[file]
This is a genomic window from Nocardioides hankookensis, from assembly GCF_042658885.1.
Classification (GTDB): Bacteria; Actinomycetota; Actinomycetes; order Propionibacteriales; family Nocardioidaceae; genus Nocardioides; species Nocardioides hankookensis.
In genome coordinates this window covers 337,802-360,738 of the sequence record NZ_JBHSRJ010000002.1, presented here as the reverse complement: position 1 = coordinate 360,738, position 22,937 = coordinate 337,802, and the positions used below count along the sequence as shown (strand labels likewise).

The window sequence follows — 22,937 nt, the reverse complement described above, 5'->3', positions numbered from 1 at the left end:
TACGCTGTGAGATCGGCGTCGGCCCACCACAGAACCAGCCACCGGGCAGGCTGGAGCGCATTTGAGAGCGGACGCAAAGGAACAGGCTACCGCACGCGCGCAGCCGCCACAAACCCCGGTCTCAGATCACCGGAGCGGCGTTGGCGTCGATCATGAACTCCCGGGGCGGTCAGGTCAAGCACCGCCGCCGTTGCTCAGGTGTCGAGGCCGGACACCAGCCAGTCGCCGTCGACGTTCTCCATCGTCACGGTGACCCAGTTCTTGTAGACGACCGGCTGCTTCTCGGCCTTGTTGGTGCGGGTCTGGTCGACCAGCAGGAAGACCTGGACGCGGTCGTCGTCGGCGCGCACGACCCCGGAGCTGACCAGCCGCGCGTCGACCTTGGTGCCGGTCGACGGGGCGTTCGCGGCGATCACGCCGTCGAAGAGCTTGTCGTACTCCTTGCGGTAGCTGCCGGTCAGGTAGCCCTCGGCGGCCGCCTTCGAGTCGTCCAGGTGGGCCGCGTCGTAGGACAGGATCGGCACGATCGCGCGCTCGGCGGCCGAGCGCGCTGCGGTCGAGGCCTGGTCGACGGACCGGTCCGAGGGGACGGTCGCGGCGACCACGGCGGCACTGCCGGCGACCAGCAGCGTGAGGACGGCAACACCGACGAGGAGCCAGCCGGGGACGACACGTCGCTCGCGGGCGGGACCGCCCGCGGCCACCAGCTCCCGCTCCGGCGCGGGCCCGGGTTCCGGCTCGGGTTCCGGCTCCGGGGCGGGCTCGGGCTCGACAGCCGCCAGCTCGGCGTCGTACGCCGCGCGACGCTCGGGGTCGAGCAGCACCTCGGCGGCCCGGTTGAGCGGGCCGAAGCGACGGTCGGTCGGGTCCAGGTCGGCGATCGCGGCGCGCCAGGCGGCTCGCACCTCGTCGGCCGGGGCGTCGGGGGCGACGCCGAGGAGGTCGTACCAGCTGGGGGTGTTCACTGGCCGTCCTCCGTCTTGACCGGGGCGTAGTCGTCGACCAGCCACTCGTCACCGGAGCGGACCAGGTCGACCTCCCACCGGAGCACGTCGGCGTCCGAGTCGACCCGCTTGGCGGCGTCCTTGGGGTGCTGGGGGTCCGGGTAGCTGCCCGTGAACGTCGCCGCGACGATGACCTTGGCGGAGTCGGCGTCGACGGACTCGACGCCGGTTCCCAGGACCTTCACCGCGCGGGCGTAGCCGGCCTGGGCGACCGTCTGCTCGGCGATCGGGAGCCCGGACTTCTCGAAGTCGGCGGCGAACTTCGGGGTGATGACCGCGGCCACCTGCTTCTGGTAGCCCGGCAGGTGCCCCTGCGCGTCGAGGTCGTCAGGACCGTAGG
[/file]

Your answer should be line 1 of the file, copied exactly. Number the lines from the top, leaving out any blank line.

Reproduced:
This is a genomic window from Nocardioides hankookensis, from assembly GCF_042658885.1.